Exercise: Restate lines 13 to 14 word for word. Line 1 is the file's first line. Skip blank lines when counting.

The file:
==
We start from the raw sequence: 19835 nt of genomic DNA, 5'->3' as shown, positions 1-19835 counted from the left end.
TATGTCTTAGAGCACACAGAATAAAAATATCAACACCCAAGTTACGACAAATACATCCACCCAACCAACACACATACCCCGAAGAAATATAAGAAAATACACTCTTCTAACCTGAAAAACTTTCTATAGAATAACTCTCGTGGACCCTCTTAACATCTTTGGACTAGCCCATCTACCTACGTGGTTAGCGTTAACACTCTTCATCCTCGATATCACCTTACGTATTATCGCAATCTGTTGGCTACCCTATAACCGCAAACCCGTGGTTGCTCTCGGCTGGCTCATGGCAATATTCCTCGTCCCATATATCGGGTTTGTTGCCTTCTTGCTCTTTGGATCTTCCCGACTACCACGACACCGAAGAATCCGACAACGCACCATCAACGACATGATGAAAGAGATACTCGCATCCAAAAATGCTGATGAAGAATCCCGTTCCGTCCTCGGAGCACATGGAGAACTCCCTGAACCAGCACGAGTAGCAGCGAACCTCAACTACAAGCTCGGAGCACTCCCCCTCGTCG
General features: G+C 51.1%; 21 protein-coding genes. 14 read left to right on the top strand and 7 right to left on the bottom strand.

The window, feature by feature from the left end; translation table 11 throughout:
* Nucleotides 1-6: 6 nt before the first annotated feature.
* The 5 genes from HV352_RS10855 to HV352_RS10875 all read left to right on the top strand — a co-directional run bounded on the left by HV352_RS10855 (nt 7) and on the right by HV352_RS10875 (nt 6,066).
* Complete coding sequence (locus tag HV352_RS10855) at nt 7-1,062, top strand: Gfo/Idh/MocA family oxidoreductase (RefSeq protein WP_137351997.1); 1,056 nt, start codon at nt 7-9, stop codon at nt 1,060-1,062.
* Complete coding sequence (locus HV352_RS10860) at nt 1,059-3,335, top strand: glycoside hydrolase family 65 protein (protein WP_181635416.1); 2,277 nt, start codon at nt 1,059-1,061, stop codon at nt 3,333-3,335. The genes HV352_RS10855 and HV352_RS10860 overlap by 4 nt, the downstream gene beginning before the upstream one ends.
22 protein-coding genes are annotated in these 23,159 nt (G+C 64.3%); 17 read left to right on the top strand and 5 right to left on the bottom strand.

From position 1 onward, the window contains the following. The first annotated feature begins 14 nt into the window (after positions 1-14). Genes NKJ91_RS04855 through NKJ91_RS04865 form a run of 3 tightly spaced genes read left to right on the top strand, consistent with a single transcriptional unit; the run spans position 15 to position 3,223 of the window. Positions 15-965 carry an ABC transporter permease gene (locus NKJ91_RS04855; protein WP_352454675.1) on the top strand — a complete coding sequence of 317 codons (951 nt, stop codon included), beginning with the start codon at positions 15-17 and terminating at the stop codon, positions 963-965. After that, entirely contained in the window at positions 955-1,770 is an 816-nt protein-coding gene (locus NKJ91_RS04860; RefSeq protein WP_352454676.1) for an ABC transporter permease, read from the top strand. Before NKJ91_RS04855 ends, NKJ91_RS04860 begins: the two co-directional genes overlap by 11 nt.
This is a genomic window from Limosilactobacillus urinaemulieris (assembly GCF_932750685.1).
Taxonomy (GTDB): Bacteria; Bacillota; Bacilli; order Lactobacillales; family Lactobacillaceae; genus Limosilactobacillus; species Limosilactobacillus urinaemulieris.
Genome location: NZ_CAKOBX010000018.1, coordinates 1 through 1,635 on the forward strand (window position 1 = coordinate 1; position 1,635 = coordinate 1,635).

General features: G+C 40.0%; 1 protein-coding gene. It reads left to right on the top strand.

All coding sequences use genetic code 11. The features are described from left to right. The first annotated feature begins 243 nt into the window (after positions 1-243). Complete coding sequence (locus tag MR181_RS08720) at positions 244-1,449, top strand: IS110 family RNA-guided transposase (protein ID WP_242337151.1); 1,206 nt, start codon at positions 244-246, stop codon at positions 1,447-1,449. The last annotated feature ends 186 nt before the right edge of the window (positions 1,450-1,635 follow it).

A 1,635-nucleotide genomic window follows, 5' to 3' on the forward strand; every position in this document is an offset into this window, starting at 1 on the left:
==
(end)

Genome location: NZ_CAKOBX010000018.1, coordinates 1 through 1,635 on the forward strand (window position 1 = coordinate 1; position 1,635 = coordinate 1,635).

General features: G+C 40.0%; 1 protein-coding gene. It reads left to right on the top strand.